Argos lose Watt and Rogers to free agency
Spencer Watt took the money and ran to the Hammer as free agency opened yesterday. The Argos also lost SirVincent Rogers, who went to the RedBlacks. (AFP)
Two starters decided to walk away from the Argos as the CFL opened its free-agent window on Tuesday, a process that normally begins with a flurry of activity.
The Argos weren’t expected to do much having already locked up some players, but the loss of SirVincent Rogers and Spencer Watt will hurt as the team moves forward.
Watt is a good kid, an emerging talent in the CFL whose biggest issue has been staying healthy.
Toronto drafted Watt five years ago, groomed him, allowed him to showcase his speed and would have wanted the North Vancouver native back in Double Blue, but money does strange things to people and Watt decided to take his act down the road to the Hammer, where he’ll essentially fill the void left by Sam Giguere.
In the coming days and perhaps even weeks, self-anointed pigskin pundits will debate the winners and losers in free agency, but at first glance the biggest winners were Canadian receivers such as Watt.
By extension, one of the biggest losers, for now, are the Argos, who were in the hunt for Watt’s services, but couldn’t quite match the offer made by the Ticats.
The economics of the three-down football are changing and teams, at least on the opening day of free agency, coveted Canucks.
Any team wants to build a strong Canadian base, the foundation of Grey Cup champions and contenders, but teams have thrown caution to the financial wind by throwing around money that’s unprecedented.
With all due respects to the likes of Watt and Brad Sinopoli, who was lured to Ottawa, there’s no Canadian, outside of Andy Fantuz, despite his recent spate of injuries, who is good enough to warrant a deal in excess of $100,000.
But that’s what the market bears and that’s the cost of business teams have decided to adhere to, which seems ludicrous by any standard.
The Redblacks were willing to spend like drunken sailors, signing Sinopoli away from Calgary for roughly $130,000 on the same day the franchise poached Rogers, who will earn north of $100,000.
It’s believed the Argos were in the financial ballpark for Watt, but the Ticats clearly wanted him more and were willing to play more than their rivals.
In Toronto, Watt showed flashes, at times playing at a level that indicated he was poised for a breakthrough, then regressing and then getting injured.
Watt was a very useful and effective option in the Argos’ passing offence from the wide-side slot, his ability to make plays made easier when the likes of Chad Owens and Andre Durie were at their best.
The Ticats can use a player to spread defences, but Watt isn’t exactly the second coming of Tony Champion.
What the Ticats got in Watt is a starting Canadian receiver who has some familiarity with quarterback Zach Collaros, a good pass catcher with the potential to be very good, but he’s not a game changer.
And neither is Sinopoli.
The CFL likes to shine the spotlight on its homegrown talent as it should, Watt and Sinopoli examples of the kind of talent this country can produce.
The money each will earn, though, now comes under scrutiny, even if the market dictated otherwise.
No one should and no one will begrudge either Watt or Sinopoli for cashing in, it’s their right as free agents, but fiscal prudence is a must in a league where every penny matters.
Maybe both Watt and Sinopoli will take that next step in their development, but it’s unlikely opposing defences will enter a kickoff having to account for either receiver knowing full well that each is a complementary piece.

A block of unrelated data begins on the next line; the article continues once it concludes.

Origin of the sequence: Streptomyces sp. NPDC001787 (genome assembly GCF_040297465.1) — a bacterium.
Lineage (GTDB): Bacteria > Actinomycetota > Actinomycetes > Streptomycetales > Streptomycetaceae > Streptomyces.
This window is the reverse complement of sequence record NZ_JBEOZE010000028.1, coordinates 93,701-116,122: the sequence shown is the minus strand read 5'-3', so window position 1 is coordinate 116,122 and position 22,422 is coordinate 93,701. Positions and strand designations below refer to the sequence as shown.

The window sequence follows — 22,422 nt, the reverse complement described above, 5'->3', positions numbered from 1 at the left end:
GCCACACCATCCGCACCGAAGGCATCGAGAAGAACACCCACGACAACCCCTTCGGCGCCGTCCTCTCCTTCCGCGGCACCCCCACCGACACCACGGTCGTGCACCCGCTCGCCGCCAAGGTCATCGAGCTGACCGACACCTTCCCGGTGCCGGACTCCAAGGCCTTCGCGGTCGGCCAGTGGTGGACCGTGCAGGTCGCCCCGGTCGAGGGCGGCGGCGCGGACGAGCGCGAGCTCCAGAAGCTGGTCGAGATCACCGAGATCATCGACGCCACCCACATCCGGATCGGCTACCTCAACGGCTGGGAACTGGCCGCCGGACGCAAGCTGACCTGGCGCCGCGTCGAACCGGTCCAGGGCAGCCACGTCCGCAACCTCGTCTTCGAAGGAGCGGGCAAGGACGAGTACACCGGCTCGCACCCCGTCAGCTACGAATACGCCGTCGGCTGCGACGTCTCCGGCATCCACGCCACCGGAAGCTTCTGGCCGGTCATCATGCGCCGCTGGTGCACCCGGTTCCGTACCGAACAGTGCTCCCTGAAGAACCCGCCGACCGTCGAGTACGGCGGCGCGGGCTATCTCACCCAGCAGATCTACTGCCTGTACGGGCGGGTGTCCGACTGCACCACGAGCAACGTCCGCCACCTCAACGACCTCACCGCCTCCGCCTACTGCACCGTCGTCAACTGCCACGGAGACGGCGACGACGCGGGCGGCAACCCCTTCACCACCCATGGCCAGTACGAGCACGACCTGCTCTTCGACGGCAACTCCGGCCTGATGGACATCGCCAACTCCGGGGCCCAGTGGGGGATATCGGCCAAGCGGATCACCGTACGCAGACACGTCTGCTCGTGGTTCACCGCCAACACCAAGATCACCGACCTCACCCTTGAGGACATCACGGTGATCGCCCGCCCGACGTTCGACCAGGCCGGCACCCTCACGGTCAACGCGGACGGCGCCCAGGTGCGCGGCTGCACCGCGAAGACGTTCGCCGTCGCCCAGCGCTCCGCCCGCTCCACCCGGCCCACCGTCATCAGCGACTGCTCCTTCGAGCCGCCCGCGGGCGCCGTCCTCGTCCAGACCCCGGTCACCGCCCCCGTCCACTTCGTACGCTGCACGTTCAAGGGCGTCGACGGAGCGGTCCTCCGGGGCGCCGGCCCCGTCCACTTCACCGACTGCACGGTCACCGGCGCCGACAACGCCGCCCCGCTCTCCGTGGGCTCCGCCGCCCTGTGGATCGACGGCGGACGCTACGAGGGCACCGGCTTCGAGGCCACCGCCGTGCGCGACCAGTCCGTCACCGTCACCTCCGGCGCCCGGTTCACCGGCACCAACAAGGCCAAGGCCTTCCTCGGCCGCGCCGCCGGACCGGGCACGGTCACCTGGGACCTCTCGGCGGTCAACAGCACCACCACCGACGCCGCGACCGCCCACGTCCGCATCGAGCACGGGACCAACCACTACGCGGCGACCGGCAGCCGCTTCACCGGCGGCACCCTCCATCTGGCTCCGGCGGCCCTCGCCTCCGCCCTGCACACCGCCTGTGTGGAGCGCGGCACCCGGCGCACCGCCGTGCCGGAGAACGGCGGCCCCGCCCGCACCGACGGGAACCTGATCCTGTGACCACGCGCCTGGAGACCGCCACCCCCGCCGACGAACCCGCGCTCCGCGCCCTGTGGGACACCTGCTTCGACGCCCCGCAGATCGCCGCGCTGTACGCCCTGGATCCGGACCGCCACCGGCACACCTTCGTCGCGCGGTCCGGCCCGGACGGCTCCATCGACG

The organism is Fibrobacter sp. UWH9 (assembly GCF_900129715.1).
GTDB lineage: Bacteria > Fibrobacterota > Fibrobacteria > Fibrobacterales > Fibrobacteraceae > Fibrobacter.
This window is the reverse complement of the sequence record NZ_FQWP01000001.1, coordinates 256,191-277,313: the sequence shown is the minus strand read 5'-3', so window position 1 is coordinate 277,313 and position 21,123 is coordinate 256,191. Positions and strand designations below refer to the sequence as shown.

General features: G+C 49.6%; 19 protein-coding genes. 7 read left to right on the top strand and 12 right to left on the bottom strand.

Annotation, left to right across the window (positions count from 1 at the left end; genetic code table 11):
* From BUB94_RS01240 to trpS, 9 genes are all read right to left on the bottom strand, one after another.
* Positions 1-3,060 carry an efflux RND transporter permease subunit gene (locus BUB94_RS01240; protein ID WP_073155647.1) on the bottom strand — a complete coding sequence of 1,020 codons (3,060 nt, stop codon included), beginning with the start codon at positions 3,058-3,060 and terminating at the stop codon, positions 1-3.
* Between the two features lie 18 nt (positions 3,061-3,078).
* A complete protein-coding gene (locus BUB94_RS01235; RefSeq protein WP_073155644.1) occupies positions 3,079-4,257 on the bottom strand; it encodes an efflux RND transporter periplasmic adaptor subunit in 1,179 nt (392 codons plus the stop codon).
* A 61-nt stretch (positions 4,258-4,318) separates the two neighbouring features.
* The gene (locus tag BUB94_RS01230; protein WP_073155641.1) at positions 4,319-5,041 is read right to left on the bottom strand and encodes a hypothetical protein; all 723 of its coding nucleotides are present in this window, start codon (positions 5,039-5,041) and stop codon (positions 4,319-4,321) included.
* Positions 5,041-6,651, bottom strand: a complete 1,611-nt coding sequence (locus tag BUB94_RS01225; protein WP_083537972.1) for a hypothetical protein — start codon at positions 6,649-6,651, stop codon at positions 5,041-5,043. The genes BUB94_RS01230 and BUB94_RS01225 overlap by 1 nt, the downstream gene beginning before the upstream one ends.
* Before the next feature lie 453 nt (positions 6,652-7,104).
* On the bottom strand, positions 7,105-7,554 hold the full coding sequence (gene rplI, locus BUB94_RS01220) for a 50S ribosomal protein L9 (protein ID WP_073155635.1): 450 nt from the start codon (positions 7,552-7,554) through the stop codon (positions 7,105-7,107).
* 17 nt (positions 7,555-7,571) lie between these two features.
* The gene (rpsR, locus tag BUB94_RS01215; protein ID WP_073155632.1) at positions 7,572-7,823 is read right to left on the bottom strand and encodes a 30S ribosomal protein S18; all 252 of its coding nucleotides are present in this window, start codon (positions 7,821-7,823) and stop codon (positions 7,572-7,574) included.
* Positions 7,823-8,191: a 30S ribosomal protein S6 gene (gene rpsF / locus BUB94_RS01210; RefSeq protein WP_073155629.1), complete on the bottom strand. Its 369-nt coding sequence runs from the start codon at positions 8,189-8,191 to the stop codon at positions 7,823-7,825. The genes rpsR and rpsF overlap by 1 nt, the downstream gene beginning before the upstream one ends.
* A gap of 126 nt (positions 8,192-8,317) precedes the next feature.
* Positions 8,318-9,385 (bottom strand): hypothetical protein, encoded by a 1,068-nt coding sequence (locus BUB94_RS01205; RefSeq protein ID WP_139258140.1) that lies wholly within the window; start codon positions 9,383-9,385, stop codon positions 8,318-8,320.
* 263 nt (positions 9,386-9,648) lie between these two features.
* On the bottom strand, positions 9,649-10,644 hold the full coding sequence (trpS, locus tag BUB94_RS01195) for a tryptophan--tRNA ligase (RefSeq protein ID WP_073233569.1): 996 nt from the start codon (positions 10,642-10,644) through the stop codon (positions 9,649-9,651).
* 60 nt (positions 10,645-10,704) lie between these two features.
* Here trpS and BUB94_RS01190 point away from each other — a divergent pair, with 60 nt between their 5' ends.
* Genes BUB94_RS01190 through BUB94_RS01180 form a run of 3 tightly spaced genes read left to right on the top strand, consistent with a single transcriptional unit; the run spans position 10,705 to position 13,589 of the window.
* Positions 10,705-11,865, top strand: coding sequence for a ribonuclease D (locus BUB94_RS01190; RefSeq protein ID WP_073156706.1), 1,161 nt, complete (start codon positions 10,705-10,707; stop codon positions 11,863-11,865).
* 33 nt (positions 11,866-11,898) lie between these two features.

And as of now, highly paid pieces.
Good on them, but at the same time it’s shocking how high their stock would soar, the amounts teams were prepared and willing to fork over for Watt and Sinopoli.
Given their history with Watt and Watt’s comfort level in Toronto’s offence, the Argos wanted he just like the team wanted to keep Rogers at left tackle as Ricky Ray’s blind-side protector.
But when a team, even if it is an Ottawa team coming off a two-win season, offers a six-figure salary, Rogers had to jump at it.
The Argos have options at left tackle, whether it’s Jarriel King, who avoided free agency, or second-year Canadian Matt Sewell.
Clearly, the Argos would have preferred to re-sign Rogers, but not at a price that would hamstring the club.
Another player the Argos wanted to keep was Darvin Adams, who battled back from a devastating knee injury.
Adams knows the system, but he knows the value of money, as any American watching the plight of the Canadian dollar can attest, electing to sign with Winnipeg, a team that went all in on the opening day of free agency.
ARGOS WON'T BUY IN
In one sentence, the Argos underscored exactly how they feel about free agency.
While the team did release a statement to trumpet the re-signing of Herve Tonye-Tonye, a nice special teams piece who may or may not turn into a depth piece at linebacker, the Argos quietly announced the release of offensive lineman Scott Mitchell.
One sentence was accorded Mitchell, who was a free-agent signing last year amid health concerns.
Shea Emry was the other player acquired in free agency last season, but he’s now in Saskatchewan.
GM Jim Barker doesn’t view free agency as a make-it or break-it exercise, as some teams do, refusing to overpay, which some teams clearly do and did do on opening day on Tuesday.
With Mitchell released and starting left tackle SirVincent Rogers following the money trail to Ottawa, the Argos aren’t as deep along the offensive line.
The receiving unit took a hit with Spencer Watt (Hamilton) and Darvin Adams (Winnipeg) signing elsewhere.
With Bakari Grant being linked with the Argos late Tuesday, it’s doubtful Jason Barnes will be back in Double Blue.
Curtis Steele has an offer on the table to return, but he’s looking at all options, including the NFL.